The CLUAS Archive: 1998 - 2011

Entries for 'Steven O'Rourke'

Mat Tanner is a musician. He has already self-financed, self-recorded and self-released one album and is in the process of doing the same with a second. Last week, however, he incurred the wrath of Universal Music Publishing Group.  What could a Manchester based singer-songwriter have done to offend one of the world’s largest publishing groups? 
Well, sometimes, when playing live, he likes to play an acoustic interpretation of 'Power of Love' by Huey Lewis and the News, 'Boy in the Bubble' by Paul Simon, and 'Kiss' by Prince. Not all three songs, but rather a self-devised medley.  It’s an interesting number, and one of his fans enjoyed it enough to record it on their mobile phone and email it to his website, along with a number of performances of his own songs from the same night.
Impressed, and wanting to share the video with fans such as myself, Mat uploaded the video to YouTube last year. Since then it has received over 500 view and numerous comments, almost all positive. It is worth noting at this stage that two other videos of Mat from the same night had over 1600 views between them, therefore, people weren’t just searching for Prince say, and finding Mat.  However, Universal obviously feels very differently and so last week Mat received the following email:
“Dear Mr. Tanner,

This is to notify you that we have removed or disabled access to the following material as a result of a third-party notification by Universal Music Publishing Group claiming that this material is infringing:

Please Note: Repeat incidents of copyright infringement will result in the deletion of your account and all videos uploaded to that account. In order to avoid future strikes against your account, please delete any videos to which you do not own the rights, and refrain from uploading additional videos that infringe on the copyrights of others. For more information about YouTube's copyright policy, please read the Copyright Tips guide.”

As far as I’m aware Mat has made no money from this video. It’s not a song he plays live all that often and so doesn’t trade on the back of it. He is simply a musician making his own music who happens to play a cover version to vary his set every now and again.  Where is the crime?  Surely, there is more chance of someone going out and buying a Huey Lewis/Prince/Paul Simon record on the back of being reminded of it than there is of any of the above losing out?  And what of the thousands of cover bands who make a living playing other peoples music in almost every pub in the UK and Ireland every night of the week? 

Taking action against a musician for playing music doesn't help music; it only threatens it. 

What next, copyright infringement for learning to play the guitar?  Oh wait!

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The Immediate, whose debut album In Towers & Clouds was well received by the majority of reviewers (one exception being's Aidan Curran), announced this week that they were to split, citing “existential differences.”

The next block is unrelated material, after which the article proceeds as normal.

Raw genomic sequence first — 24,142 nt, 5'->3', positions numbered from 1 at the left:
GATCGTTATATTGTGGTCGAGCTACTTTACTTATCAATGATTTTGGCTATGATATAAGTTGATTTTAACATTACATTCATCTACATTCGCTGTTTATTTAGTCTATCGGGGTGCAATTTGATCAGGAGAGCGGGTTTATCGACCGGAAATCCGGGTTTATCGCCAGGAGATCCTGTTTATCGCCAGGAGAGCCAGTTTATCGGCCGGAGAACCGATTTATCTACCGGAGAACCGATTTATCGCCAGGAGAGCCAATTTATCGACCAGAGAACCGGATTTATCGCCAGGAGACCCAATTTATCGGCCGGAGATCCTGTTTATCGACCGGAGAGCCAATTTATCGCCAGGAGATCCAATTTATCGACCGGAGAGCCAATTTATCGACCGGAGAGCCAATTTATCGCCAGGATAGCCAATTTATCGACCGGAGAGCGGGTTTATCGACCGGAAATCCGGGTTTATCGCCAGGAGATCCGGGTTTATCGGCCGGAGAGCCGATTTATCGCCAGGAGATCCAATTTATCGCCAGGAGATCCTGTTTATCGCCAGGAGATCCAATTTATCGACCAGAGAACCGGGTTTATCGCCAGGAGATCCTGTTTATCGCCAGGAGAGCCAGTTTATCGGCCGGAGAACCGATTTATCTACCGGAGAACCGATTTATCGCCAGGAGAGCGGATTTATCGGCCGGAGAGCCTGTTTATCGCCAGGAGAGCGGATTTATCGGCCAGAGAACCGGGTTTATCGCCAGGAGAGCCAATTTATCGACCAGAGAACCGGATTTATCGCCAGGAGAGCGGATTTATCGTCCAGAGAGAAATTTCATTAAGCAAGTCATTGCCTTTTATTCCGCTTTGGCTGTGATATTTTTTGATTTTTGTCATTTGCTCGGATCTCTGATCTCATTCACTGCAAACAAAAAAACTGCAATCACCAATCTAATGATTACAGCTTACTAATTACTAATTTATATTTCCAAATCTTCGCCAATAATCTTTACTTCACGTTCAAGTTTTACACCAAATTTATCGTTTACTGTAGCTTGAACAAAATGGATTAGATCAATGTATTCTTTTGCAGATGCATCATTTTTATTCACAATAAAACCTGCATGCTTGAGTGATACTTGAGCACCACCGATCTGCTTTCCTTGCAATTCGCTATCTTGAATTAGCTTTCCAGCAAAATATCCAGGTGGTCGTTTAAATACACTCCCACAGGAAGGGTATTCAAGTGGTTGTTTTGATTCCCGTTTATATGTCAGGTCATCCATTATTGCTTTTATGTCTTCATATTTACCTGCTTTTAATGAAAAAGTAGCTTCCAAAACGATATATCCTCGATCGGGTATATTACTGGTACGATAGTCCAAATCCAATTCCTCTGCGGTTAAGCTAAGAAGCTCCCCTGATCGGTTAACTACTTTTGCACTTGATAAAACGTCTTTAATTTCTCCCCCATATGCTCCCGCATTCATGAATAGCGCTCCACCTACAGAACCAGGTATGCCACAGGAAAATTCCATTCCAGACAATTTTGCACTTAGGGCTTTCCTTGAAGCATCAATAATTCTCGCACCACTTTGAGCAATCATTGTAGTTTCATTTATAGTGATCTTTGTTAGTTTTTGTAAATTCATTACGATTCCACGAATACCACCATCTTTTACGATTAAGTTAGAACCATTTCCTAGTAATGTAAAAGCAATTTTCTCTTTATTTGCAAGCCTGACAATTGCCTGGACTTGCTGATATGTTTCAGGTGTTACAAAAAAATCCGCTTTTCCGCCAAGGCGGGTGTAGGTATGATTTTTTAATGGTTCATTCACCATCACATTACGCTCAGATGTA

Anyone attending an Immediate gig over the past year or so will not be surprised. The band; David Hedderman, Conor O'Brien, Peter Toomey and Barra Heavey, always came across as top heavy, all chiefs and no Indians. With each member having the ability to play each instrument, the band took the opportunity to showcase this ability after almost every song of their live set.
That’s not to criticize the band for being multi-talented, but it often felt like each member wanted to be the front man, and came across as bored when not in that position. For the most part this didn’t take away from the quality of their live shows, but there was always something in the background, an itch that one day was going to have to be scratched. However, while it’s a pity that a band with such promise has met its demise, their loss may well be our gain.
Four, clearly talented musicians, now have the opportunity to find a new vehicle with which to express themselves. Where In Towers & Clouds suffered from having too many influences, future releases by ex-Immediate members may well have a clearer sense of direction as the others interests and influences no longer need to be addressed.  
Fans of The Immediate need look no further that the demise of Juniper for inspiration. Damien Rice has gone on to find his own voice, one that, judging by album sales, has been heard by an awful lot of people that may never have bought a Juniper record. While not as successful, Bell X1 have also, since Junipers demise, carved out a loyal fanbase of their own, and, more importantly, Paul Noonan and Co. are now making the music they want to make.
Of course, the opposite may well happen.  Perhaps The Immediate equal more than the sum of their parts, and without each other the magic may is just not there. Either way, instead of getting the chance to hear one Immediate follow up album, we may get to hear four; surely some good must come from that?

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Nuggets from our archive

1999 - 'The eMusic Market', written by Gordon McConnell it focuses on how the internet could change the music industry. Boy was he on the money, years before any of us had heard of an iPod or of Napster.